I was actually fairly removed from our dessert offering -- a fresh fruit salad with yogurt and cinnamon -- though I did chop some market peaches for it at one point. To be honest, I was busy near the end, scarfing grilled paneer that had fallen off some of the skewers. (You know, quality control.) As 12:30 rolled around, we presented our offerings to the panel and waited...and waited... It turned out there was a tie between my team -- Our Food Rocks the Palate -- and a lovely group from a vegetarian catering company. The judges decided we'd have to answer a food trivia question to determine the winner of the competition. Apparently having two teams in first place was not an option.

The million dollar question was: In one minute, list as many foods as you can that came from the New World. (Turns out that what WE did not know previously was that the emcee was a food history buff. But what SHE did not know was that I teach a series of lessons on food origins to 5th graders. Heh.) We won.

In case you're wondering, no, there was no million dollar prize. In fact, the prize was a small box with plastic vegetables in it and a plaque mounted on the side proclaiming, "Get Fresh Festival -- Grill Chef Competition -- First Place," that will live at nearby J. O. Wilson High School, where a few of my teammates work. And a sense of pride, of course. Go team!!

Sunday, September 20, 2015

Setting boundaries

It is quite something to get me out of bed at 7:30am on a Saturday, but the 60-mile fundraising ride for Phoenix Bikes (, sponsored by my favorite bar in the city, on one of the nicest days of the year decidedly fit the bill.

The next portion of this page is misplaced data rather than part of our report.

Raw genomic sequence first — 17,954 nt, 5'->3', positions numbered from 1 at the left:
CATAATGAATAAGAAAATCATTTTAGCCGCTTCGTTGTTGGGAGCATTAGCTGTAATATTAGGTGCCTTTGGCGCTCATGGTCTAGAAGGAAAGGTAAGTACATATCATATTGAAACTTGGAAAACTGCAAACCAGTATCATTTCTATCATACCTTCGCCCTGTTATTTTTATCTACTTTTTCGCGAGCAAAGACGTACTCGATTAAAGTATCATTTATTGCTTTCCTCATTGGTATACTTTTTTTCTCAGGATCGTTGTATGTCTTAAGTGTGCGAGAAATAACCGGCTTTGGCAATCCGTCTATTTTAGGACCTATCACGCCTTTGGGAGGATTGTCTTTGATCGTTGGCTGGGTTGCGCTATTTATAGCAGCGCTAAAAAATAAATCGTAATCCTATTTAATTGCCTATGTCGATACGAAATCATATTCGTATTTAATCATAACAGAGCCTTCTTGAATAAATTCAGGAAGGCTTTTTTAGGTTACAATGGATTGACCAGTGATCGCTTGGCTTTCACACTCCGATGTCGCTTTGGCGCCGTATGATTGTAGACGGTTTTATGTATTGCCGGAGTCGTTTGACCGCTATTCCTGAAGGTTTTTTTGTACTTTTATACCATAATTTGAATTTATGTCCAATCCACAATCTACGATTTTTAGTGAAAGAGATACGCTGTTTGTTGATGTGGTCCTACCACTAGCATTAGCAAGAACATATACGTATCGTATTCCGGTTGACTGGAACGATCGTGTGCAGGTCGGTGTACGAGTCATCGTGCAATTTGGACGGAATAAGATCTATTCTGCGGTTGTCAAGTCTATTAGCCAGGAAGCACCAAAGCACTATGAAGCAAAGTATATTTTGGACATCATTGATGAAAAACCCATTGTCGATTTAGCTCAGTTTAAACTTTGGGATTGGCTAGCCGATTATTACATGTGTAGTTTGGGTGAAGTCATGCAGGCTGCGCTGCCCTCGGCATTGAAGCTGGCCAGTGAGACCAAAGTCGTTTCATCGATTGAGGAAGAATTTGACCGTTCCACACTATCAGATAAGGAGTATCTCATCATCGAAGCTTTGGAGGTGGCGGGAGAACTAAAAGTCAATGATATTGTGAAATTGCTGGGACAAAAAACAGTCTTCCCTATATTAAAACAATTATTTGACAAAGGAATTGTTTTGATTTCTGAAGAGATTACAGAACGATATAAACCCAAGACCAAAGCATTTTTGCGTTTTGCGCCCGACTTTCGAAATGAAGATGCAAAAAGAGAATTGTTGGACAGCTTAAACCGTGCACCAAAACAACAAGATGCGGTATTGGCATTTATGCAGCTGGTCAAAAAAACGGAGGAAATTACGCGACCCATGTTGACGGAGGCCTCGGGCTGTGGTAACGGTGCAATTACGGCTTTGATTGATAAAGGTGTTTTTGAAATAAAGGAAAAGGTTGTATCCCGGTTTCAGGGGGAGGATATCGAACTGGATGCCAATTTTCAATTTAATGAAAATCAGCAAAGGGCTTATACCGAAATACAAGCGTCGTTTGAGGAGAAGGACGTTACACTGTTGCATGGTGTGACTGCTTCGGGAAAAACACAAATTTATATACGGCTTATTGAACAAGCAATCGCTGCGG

Yesterday I went on my first long haul in a long time, joining my fellow cyclists in the 3rd annual Boundary Stone bike ride: an all-day, hill-laden tour of the District's original boundary stones. From the southernmost stone to the west, north, and east, the ride took me to parts of DC, MD, and VA that I'd never explored during my many years of living -- and a handful of years biking -- here. There were hills, parks, and bike paths I never knew were there, and many dozens of fun cyclists I'd never met before but hope to encounter again. We even had ride mascots: Chrissi's two chihuahuas, Chili and Queso, who lazed in her bike basket, adorably, the whole time. It was awesome.

Even though my knees were aching by mile 20, I made it about 50 miles, to all four corners of the original DC boundary, ending up at Bloomingdale's great Boundary Stone public house for my complimentary pint around 7pm. Boy did that beer taste amazing. And boy did my bed feel like the best place ever last night: I slept like a Viking.